In my last post, I wrote about the power of storytelling. Stories help convey our values, purpose and brand. But what happens when that oh so powerful story is a lie we repeat to ourselves often?
Much like fairy tales, our personal narratives were constructed at an early age, whether we believe it or not. The people closest to us helped to develop these stories, both positive and negative, that we end up carrying with us through life. So, if you were told you weren’t good enough your entire childhood, chances are you’ve carried that baggage with you through adulthood.
Another thought is that we may have perceived situations as children and translated them into negative stories about ourselves. The mother who was tough on her kids was merely preparing them for life’s challenges versus how a teenager might have perceived this tough love. Either way, the stories we tell ourselves can both help and harm us in the long run.
For me, the stories I create in my head are absolutely dramatizations of reality. I’m still trying to figure out why this is. I’m assuming it has something to do with my personal triggers. Triggers are scenarios that prompt an emotional response. Note: this emotional response can be extremely positive or extremely negative. Triggers, much like personal stories, are deeply rooting in your past experiences.
I tend to obsess about certain situations, then create a false story in my head that in turn solicits an emotional response. See what kind of chain reaction I have going on here? It’s not healthy or sustainable. I’m working on it but am finding it’s really hard for me stop the whirling in my head. The good news is I’m starting to recognize when I’m giving in to this behavior, so that’s step one. Here’s what I’ve been attempting to do when I know I’m obsessing, lying and reacting.
- Recognize that I’m obsessing and creating a false story about a particular situation
- Take a deep breath to calm myself down and pull myself out of the emotional reaction I’m having
- Think about what actually happened versus what I perceived
- Put myself in the other person’s shoes: could something have triggered them that then caused a chain reaction?
- Ask myself: will this matter tomorrow, next month or next year? This one is especially helpful in keeping things in perspective.
I am certainly a work in progress, but have found these steps helpful. What kinds of stories do you tell yourself? Do any illicit an emotional response and how do you manage that? Share with me!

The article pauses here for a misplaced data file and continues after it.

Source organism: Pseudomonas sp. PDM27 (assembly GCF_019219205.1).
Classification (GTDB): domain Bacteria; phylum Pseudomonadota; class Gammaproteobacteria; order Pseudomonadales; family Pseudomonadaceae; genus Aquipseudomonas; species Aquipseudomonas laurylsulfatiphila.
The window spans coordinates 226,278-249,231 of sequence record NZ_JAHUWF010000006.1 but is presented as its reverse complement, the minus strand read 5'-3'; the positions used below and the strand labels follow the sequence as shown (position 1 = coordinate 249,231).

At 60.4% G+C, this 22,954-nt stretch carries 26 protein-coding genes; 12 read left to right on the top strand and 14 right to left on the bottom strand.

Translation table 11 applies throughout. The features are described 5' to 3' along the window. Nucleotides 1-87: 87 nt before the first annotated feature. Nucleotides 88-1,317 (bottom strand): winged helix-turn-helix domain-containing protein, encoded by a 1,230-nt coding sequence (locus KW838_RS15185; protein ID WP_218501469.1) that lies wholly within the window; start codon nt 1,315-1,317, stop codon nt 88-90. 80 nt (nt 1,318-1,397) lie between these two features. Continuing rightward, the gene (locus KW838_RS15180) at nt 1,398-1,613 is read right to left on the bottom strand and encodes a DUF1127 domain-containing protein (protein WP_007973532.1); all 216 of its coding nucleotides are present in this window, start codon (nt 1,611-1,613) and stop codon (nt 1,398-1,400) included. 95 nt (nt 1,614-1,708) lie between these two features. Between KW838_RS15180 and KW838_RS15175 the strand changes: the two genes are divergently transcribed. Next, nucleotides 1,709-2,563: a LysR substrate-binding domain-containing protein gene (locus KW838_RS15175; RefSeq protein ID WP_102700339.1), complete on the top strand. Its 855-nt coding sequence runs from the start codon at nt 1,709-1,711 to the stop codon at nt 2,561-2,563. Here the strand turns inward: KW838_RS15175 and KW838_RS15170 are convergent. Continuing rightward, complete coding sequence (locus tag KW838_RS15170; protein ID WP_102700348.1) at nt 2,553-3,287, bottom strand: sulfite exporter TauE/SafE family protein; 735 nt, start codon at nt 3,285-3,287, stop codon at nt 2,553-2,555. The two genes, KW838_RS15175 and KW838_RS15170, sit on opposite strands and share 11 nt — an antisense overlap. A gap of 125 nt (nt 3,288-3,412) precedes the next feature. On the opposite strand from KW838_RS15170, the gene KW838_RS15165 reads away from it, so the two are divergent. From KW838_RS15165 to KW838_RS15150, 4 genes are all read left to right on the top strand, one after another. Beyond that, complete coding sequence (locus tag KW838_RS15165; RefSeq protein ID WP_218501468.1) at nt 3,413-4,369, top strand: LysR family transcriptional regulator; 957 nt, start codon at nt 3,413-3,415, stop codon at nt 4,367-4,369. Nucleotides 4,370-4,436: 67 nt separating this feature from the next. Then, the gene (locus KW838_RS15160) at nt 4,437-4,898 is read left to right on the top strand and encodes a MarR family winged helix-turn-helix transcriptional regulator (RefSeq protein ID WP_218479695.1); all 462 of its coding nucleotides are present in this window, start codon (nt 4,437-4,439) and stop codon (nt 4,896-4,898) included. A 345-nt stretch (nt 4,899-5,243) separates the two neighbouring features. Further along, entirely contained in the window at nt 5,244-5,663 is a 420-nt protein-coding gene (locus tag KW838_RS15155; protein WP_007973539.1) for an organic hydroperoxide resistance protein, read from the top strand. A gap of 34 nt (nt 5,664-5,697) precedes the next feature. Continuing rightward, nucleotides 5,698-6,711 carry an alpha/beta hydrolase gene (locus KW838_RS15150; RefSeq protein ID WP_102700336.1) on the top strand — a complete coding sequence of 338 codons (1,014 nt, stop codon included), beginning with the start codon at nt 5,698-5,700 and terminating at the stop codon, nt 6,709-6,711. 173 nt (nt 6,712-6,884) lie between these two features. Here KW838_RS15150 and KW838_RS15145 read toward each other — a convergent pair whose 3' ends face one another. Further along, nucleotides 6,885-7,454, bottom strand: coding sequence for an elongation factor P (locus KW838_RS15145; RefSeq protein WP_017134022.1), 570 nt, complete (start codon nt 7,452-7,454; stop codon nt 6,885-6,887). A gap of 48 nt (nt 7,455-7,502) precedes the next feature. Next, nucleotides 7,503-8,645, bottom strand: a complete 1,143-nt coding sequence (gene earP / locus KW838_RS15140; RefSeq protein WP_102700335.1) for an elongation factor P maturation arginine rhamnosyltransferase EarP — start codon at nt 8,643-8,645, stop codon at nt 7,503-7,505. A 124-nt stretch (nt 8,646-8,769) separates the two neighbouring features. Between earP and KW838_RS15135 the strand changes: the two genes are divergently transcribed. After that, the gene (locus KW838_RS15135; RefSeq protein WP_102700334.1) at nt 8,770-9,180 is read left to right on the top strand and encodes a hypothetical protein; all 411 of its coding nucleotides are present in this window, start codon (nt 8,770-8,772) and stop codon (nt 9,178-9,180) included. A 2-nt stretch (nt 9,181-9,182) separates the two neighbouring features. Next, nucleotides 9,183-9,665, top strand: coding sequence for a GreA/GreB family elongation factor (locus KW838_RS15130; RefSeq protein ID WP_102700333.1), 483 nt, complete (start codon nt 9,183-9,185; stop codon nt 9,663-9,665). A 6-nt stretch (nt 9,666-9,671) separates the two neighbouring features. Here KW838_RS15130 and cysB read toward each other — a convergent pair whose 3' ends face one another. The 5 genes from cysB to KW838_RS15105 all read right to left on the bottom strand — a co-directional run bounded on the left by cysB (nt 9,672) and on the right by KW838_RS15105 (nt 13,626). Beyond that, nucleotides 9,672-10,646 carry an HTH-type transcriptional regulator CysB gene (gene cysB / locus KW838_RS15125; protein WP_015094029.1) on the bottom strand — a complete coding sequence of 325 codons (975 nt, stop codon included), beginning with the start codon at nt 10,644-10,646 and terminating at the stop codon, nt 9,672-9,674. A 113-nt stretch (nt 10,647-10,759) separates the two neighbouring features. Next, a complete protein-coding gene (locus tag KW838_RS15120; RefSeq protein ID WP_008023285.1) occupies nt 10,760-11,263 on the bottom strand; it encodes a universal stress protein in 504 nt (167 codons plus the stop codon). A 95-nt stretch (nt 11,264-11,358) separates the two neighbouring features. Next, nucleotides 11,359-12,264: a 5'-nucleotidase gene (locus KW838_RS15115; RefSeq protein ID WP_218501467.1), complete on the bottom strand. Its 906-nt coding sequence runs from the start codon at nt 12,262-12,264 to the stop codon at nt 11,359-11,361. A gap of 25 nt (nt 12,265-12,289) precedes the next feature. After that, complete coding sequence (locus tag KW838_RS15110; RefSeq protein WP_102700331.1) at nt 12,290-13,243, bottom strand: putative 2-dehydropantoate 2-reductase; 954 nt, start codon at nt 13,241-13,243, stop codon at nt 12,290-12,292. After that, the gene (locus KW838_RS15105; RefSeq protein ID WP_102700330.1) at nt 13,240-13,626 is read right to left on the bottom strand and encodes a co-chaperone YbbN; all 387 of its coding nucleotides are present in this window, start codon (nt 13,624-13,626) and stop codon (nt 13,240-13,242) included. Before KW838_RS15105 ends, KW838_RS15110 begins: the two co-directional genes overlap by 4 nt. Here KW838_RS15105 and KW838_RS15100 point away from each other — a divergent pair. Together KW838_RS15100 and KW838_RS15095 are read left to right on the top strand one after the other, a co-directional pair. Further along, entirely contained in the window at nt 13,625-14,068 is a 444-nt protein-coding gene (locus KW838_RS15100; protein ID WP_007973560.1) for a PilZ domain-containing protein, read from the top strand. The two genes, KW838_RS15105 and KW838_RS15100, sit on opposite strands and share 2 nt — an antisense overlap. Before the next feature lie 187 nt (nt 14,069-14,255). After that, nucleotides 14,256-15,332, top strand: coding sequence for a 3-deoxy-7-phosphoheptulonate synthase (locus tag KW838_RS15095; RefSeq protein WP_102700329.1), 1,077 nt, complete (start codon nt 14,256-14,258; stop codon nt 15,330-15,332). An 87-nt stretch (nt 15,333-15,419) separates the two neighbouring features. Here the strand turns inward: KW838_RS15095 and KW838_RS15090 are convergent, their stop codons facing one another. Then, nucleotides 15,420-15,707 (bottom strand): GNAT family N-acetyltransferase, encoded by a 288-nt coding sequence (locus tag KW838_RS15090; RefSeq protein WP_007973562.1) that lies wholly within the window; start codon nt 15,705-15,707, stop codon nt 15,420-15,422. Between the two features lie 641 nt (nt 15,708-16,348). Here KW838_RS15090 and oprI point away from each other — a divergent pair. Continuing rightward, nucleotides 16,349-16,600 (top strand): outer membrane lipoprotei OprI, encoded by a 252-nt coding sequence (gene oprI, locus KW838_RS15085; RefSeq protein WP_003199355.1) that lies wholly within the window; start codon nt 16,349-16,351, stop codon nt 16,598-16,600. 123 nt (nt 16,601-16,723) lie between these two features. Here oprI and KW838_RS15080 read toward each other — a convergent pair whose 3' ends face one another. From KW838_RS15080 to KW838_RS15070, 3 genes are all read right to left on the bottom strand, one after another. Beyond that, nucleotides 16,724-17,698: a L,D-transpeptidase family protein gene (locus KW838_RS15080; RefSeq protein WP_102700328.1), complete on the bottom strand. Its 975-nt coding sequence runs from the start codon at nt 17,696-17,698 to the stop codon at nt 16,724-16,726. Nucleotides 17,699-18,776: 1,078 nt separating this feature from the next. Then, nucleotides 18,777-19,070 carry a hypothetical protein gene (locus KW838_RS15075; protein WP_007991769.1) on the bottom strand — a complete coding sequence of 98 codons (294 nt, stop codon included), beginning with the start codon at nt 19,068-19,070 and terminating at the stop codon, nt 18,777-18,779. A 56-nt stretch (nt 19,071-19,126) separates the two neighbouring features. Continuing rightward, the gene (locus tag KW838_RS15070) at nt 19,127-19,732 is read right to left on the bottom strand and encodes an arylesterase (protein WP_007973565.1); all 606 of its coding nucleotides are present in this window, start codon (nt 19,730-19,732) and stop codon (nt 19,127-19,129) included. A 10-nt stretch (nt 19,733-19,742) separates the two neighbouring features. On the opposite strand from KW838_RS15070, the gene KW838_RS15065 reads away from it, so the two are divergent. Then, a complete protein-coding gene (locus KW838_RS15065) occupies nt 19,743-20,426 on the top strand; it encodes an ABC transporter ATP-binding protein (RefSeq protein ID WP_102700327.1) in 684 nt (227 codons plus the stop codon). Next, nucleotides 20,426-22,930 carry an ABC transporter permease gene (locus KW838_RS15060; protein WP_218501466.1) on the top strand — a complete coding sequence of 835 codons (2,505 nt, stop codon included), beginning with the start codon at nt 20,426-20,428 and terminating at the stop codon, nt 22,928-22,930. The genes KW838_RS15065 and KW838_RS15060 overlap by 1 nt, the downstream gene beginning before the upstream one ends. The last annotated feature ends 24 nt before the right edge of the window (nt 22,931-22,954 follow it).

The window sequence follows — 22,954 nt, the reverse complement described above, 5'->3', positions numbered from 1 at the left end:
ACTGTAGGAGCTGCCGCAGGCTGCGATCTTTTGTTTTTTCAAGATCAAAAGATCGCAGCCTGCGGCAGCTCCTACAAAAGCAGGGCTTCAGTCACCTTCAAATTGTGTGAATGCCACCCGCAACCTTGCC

I started January 2015 with a brand new planner, a series of written-out resolutions and a game plan to make this year the best one yet. Full of good intentions, I resurrected my workout routine and meal prepping, determined to be healthier and happier in 2015.
Then, two weeks into this glorious new year, my world was turned upside down. A loved one passed away. Unfortunately, I know I’m not the first one to experience this and certainly won’t be the last. No matter how much you prepare, even the most type-A person doesn’t know what to do. Plans go out the window. You forgot what the word routine even means. You’re frozen, paralyzed with a variety of emotions, unsure of how to get yourself unstuck. It’s a very weird place to be.
So you go through the motions, you say goodbye, then you’re left at home with more food and flowers than Whole Foods. Now what? Yeah, I can’t answer that question for you. I barely can answer it for myself. The few things I do know include:
- You have to grieve. That’s going to look different for each person. But cry if you need to, yell if you must. Go through pictures and talk about your loved one. Do whatever you need to so you can accept this loss.
- Listen to your body. True, there is some level of forcing yourself out of the rut you’re in, but your body will tell you what it needs. After a week of Italian cold cuts, my body told me to find a salad!
- It’s going to look different for each person. When a loved ones dies, those who remain will react in a variety of ways. No two reactions are going to be the same. Just like you have to grieve, so does everyone else.
- It’s ok to be upside down. Literally, that’s how I’ve felt the last couple of weeks. My mind would wander, I’d experience a wave of emotions all at once. For me, this is not how I operate. I have a schedule, a plan, for each day. Going rouge is not my thing. But, this is a traumatic experience, so I gave myself the permission to go off the grid. This is not an everyday occurrence, so your everyday gameplay won’t work.